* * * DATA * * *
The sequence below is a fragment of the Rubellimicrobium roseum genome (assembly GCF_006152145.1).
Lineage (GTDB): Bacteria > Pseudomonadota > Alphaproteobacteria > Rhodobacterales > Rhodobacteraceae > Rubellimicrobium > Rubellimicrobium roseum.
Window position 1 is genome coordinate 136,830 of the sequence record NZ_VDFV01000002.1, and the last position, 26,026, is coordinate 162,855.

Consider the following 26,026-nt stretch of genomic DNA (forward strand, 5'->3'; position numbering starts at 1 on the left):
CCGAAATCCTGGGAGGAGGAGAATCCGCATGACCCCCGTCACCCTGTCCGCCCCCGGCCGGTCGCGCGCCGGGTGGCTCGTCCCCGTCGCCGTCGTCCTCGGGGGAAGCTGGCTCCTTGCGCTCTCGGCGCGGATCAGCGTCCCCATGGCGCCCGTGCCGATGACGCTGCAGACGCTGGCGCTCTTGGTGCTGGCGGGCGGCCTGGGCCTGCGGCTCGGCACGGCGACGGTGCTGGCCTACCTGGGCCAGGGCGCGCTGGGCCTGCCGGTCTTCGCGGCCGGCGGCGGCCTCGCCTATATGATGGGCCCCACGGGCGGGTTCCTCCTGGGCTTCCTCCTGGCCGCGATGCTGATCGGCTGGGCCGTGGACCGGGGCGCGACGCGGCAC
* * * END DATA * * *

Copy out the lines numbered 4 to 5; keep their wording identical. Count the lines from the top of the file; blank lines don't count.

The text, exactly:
Consider the following 26,026-nt stretch of genomic DNA (forward strand, 5'->3'; position numbering starts at 1 on the left):
CCGAAATCCTGGGAGGAGGAGAATCCGCATGACCCCCGTCACCCTGTCCGCCCCCGGCCGGTCGCGCGCCGGGTGGCTCGTCCCCGTCGCCGTCGTCCTCGGGGGAAGCTGGCTCCTTGCGCTCTCGGCGCGGATCAGCGTCCCCATGGCGCCCGTGCCGATGACGCTGCAGACGCTGGCGCTCTTGGTGCTGGCGGGCGGCCTGGGCCTGCGGCTCGGCACGGCGACGGTGCTGGCCTACCTGGGCCAGGGCGCGCTGGGCCTGCCGGTCTTCGCGGCCGGCGGCGGCCTCGCCTATATGATGGGCCCCACGGGCGGGTTCCTCCTGGGCTTCCTCCTGGCCGCGATGCTGATCGGCTGGGCCGTGGACCGGGGCGCGACGCGGCAC